Raymond Pettibon's work embraces a wide spectrum of American "high" and "low" culture, from the deviations of marginal youth to art history, literature, sports, religion, politics, and sexuality. Taking their points of departure in the Southern California counter-movement of the late 1960s, the punk-rock cultures that formed in the late 1970s and 1980s, and the "do-it-yourself" aesthetic of album covers, comics, concert flyers, and fanzines, his drawings have come to occupy their own genre of potent and dynamic artistic commentary.
Born in 1957, Pettibon grew up on the California West Coast, where he still lives today. He developed his easily-recognizable visual style in the late 1970s and while it could be said that his subject matter has become increasingly politically-inspired, his approach and technique have remained constant for several decades. His obsessively worked drawings often incorporate text borrowed from literature and other media, as well as the artist's own original writings, and the artist considers text as vital to his process as the drawn image. There is frequently a sarcastic and humoristic element to his narratives, whereby the text lends a staccato and sometimes impairing voice to his various subjects, whether sport stars, celebrities, politicians, policemen, or anonymous American citizens.
Yet while there is always a narrative behind Pettibon's work, punchlines and single meanings seldom surface. The artist's use of language is more accurately a reaction and antidote to mainstream journalistic jargon-a unique form of contemporary image-infused poetry that drills deep into the American psyche. As more text has been incorporated into his drawings over the years, they have in turn become increasingly painterly and colorful. Drawing with an urgency rarely matched by his contemporaries, Pettibon continues a tradition of cultural commentary exemplified by artists such as Francisco Goya and Honoré Daumier in the late 18th and 19th centuries. His talented draftsmanship, combined convincingly with the cartoonlike, economical style of his representations, speaks swiftly and freely about contemporary culture.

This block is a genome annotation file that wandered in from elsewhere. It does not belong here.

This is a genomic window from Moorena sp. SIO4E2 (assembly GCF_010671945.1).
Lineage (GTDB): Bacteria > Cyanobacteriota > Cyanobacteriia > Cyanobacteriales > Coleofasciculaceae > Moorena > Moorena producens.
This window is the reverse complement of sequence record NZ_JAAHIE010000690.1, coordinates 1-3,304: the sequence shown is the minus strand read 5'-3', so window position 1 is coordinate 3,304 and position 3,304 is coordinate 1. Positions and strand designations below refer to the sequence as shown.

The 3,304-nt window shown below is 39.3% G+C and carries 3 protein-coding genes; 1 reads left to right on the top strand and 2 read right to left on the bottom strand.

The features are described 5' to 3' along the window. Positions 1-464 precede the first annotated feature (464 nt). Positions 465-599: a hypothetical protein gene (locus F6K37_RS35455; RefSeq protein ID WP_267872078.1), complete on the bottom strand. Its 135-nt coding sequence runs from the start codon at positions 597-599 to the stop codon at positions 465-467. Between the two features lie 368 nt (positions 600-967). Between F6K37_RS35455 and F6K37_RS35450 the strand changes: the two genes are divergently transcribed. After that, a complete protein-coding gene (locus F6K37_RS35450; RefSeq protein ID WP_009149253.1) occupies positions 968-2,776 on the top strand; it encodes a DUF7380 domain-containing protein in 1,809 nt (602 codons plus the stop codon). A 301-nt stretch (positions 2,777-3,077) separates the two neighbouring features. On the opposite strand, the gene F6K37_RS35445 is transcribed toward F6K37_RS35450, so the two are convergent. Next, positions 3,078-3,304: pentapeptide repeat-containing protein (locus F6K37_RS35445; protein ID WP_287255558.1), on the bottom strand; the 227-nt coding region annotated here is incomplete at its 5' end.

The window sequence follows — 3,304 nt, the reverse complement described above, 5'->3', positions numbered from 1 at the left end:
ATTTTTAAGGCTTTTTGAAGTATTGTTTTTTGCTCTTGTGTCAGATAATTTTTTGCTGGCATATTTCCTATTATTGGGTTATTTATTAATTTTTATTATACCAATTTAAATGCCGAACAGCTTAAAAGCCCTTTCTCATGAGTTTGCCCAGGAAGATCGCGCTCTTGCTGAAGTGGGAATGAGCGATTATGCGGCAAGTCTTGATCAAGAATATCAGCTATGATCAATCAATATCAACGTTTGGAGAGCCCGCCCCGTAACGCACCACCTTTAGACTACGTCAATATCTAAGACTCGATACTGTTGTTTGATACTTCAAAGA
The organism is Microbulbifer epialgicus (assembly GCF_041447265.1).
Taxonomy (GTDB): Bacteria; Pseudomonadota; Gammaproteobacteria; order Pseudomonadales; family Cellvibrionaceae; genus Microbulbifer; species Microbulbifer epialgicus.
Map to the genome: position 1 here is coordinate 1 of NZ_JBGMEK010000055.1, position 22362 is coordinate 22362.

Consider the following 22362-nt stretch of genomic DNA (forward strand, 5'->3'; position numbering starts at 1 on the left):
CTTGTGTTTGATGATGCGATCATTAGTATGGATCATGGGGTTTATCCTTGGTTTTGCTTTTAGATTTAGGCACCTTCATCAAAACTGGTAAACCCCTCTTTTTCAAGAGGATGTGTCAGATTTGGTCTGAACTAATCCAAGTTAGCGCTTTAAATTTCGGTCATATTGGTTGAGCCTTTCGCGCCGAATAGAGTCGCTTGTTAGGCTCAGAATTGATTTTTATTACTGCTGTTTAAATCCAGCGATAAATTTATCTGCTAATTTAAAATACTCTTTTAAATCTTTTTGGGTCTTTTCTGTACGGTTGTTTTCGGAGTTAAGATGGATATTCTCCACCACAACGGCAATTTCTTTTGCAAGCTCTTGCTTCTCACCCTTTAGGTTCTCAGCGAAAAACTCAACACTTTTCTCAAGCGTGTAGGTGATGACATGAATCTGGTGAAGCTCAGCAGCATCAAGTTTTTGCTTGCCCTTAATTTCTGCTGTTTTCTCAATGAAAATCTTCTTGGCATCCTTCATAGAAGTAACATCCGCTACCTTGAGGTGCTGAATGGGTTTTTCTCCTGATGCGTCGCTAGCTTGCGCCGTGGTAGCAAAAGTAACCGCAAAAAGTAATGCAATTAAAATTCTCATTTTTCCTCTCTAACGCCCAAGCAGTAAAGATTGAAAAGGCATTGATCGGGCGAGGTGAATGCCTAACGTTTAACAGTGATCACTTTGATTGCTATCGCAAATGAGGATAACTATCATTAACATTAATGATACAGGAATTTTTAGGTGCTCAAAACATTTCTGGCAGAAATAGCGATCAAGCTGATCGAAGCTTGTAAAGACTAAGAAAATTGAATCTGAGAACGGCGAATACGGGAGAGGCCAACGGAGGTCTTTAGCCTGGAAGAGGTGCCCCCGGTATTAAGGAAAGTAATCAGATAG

In No Title (But the sand...), a wave of gigantic proportions forms a high, foamy peak against a flat, dark-blue ocean with no land visible on the horizon. Multicolored surfboards without their riders are caught in free-fall down the side of the wave. A text is inscribed at the bottom-left: "But the sand or clay to which by one or the other process we are reducible are turned to glass and foam."
Popular American sports like baseball, basketball, and surfing occupy much of Pettibon's oeuvre, but their inclusion within his work has more to do with their mythological signifiers than with a personal obsession. On surfing, more specifically, Pettibon has noted that his interest is to a large degree visual, despite having grown up near the California coast. "It can also be the way something like surfing describes a society, and the people in it. I've done a lot of large drawings and prints of that imagery. It has that epic nature, that sublime nature, that almost asks you to reproduce it full sized on the wall."
Similar to No Title (From life to) which is included on pages 14-17,No Title (But the sand...) presents one of Pettibon's largest works on paper with this subject matter. In an eerie comment on the observable reality that surfing as a sport benefits from high waves caused by distant, often devastating tsunamis, Pettibon's text abstains from glorifying the sport. Coupled with the visually striking wave, composed of innumerous thick strokes varying in intensity and hue, his work can be seen as a sublime, graphic snapshot of the unfolding drama.
1 Raymond Pettibon, "Dennis Cooper in conversation with Raymond Pettibon," in Raymond Pettibon (London: Phaidon Press, 2001), p. 25.